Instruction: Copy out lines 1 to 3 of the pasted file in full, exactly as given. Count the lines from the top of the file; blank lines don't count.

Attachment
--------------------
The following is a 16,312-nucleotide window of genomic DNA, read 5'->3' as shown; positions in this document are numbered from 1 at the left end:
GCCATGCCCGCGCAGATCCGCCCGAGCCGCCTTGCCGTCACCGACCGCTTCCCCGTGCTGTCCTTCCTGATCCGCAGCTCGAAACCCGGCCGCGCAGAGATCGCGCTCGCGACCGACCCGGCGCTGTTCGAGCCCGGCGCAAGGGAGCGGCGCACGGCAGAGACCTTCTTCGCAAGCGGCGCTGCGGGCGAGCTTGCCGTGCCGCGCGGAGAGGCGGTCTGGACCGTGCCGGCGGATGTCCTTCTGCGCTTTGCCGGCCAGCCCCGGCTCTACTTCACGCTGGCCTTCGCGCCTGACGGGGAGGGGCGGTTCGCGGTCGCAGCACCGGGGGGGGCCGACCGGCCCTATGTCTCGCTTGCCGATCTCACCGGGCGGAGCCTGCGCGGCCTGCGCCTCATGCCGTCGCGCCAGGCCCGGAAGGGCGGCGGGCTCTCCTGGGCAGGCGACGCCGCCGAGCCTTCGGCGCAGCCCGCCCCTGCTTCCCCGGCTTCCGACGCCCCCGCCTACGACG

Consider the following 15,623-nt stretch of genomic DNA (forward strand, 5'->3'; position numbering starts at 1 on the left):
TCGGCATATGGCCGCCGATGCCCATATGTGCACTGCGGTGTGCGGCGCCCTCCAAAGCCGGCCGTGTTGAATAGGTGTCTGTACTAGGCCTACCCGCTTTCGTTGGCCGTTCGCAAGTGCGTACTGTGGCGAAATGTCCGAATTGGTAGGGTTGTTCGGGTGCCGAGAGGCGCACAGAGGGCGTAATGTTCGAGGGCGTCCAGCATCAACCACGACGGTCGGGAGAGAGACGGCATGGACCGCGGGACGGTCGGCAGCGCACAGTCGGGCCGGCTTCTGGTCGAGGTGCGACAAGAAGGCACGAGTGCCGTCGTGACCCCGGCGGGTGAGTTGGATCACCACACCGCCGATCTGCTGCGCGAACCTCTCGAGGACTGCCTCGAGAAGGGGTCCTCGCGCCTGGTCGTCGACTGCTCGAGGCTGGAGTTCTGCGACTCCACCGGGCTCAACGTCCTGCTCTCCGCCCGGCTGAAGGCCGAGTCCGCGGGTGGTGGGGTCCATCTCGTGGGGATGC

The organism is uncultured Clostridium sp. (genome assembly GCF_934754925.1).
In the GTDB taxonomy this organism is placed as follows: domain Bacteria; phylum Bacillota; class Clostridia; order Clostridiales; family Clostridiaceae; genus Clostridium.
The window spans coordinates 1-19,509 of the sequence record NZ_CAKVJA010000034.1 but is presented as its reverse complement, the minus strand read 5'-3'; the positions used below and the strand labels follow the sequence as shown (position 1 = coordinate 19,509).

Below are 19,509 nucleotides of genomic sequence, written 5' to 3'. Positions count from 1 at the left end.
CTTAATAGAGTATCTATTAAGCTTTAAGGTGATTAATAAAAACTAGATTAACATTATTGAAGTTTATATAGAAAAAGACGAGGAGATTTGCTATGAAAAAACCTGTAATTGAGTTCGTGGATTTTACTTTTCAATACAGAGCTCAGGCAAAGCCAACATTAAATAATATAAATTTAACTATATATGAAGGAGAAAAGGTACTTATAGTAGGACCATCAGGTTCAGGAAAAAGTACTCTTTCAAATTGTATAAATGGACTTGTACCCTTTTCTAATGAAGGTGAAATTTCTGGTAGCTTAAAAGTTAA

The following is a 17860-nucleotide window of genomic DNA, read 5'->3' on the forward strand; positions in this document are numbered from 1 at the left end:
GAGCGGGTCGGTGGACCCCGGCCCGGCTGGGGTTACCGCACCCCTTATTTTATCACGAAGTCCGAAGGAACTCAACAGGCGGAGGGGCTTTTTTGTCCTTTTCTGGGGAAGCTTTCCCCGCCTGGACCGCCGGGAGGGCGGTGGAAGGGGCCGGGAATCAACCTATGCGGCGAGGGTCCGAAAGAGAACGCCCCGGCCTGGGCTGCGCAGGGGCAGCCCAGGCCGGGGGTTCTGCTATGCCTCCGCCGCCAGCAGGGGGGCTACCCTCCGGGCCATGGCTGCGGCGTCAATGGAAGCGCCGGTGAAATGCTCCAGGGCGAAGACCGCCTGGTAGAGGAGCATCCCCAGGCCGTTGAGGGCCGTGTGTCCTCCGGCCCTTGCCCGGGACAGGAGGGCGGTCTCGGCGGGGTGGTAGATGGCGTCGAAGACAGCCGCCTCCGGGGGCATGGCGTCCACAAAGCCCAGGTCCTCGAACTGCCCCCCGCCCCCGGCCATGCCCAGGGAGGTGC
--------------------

The following is a 16,312-nucleotide window of genomic DNA, read 5'->3' as shown; positions in this document are numbered from 1 at the left end:
GCCATGCCCGCGCAGATCCGCCCGAGCCGCCTTGCCGTCACCGACCGCTTCCCCGTGCTGTCCTTCCTGATCCGCAGCTCGAAACCCGGCCGCGCAGAGATCGCGCTCGCGACCGACCCGGCGCTGTTCGAGCCCGGCGCAAGGGAGCGGCGCACGGCAGAGACCTTCTTCGCAAGCGGCGCTGCGGGCGAGCTTGCCGTGCCGCGCGGAGAGGCGGTCTGGACCGTGCCGGCGGATGTCCTTCTGCGCTTTGCCGGCCAGCCCCGGCTCTACTTCACGCTGGCCTTCGCGCCTGACGGGGAGGGGCGGTTCGCGGTCGCAGCACCGGGGGGGGCCGACCGGCCCTATGTCTCGCTTGCCGATCTCACCGGGCGGAGCCTGCGCGGCCTGCGCCTCATGCCGTCGCGCCAGGCCCGGAAGGGCGGCGGGCTCTCCTGGGCAGGCGACGCCGCCGAGCCTTCGGCGCAGCCCGCCCCTGCTTCCCCGGCTTCCGACGCCCCCGCCTACGACG

Consider the following 15,623-nt stretch of genomic DNA (forward strand, 5'->3'; position numbering starts at 1 on the left):